A dedicated Irish language archive has been created in Belfast – the first such archive in Northern Ireland.
Held at Coláiste Feirste and St Mary’s University College in Belfast, the archive (Cartlann Gaeilge) contains thousands of records and spans more than 100 years. It charts the revival of the language, in particular since the 1950s, and includes photographs, letters, books, newspaper clippings and other records of interest.
Speaking about the archive, Culture Minister Carál Ní Chuilín said: “Although Irish has been spoken in Belfast continuously for centuries, by the 1950s its usage was confined to a small number of dedicated clubs and societies. Since then, thanks to the passion and commitment of a small group of Irish speakers, including those who founded the Shaws Road Gaeltacht, we have seen take-up of Irish steadily grow. Indeed we now have thousands of children receiving their education, from pre-school through to post-primary, through the medium of Irish and it is the fastest growing sector of the local education system.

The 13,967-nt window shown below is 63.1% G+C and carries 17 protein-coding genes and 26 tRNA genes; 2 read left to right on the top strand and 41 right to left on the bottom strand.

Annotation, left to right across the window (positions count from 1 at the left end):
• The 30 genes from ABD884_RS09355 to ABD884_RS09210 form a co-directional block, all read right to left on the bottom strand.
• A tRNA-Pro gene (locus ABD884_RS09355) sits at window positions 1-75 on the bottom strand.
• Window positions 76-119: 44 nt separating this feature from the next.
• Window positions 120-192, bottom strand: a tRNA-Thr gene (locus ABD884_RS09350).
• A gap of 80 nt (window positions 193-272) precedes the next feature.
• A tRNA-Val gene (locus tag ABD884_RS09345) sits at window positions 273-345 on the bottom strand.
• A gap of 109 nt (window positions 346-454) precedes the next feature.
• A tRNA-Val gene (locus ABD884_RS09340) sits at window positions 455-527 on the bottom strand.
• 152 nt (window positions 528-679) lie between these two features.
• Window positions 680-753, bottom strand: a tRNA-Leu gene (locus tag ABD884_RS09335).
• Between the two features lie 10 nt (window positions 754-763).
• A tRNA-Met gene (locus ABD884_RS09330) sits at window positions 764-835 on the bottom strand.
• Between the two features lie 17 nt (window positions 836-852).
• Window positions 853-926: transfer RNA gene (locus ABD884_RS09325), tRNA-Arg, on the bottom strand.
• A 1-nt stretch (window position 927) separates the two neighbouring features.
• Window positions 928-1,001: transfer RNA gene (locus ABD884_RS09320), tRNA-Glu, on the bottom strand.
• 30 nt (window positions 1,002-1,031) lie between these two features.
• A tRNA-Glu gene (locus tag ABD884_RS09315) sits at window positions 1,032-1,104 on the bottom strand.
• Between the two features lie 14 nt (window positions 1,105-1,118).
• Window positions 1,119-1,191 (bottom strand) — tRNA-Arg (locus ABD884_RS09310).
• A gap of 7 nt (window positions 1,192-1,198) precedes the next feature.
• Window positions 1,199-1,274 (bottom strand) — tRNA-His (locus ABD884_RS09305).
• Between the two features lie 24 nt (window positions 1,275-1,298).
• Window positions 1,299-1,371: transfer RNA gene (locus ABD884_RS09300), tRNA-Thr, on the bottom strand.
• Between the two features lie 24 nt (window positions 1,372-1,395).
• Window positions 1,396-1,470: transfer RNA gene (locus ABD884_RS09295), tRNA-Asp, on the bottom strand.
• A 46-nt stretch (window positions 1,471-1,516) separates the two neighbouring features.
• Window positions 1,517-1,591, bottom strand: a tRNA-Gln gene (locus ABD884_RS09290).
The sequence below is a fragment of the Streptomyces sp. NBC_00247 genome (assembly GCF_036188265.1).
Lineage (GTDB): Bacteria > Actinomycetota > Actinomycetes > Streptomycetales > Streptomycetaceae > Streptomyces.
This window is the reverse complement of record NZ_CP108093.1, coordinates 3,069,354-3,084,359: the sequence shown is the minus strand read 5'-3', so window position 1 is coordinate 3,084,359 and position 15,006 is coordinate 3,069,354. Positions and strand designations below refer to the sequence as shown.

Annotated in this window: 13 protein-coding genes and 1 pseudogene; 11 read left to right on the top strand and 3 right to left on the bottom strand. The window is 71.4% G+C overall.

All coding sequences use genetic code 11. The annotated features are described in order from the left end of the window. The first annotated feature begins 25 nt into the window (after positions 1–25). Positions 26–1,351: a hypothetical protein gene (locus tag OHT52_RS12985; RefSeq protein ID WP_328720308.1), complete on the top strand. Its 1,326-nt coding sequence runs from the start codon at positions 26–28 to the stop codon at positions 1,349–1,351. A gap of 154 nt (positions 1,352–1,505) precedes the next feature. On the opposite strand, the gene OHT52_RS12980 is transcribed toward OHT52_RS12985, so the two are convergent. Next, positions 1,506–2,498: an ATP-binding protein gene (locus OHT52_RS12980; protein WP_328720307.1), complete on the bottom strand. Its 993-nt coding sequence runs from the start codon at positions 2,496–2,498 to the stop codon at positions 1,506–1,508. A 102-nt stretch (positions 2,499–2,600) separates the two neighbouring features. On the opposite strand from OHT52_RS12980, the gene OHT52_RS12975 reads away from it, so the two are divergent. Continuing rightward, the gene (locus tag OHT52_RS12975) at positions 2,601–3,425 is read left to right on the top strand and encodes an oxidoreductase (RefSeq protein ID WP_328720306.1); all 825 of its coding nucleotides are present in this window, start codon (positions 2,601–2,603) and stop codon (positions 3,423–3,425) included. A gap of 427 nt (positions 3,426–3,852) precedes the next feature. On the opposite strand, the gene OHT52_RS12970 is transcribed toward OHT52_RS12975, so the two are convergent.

“This new archive tells, for the first time all in one place, the full story of this revival, using artefacts that deliver a tangible and exciting connection to historical events. The archive will be of interest to future generations of Irish learners and historians, as well as to tourists and anyone seeking to find out more about Belfast’s rich cultural heritage.”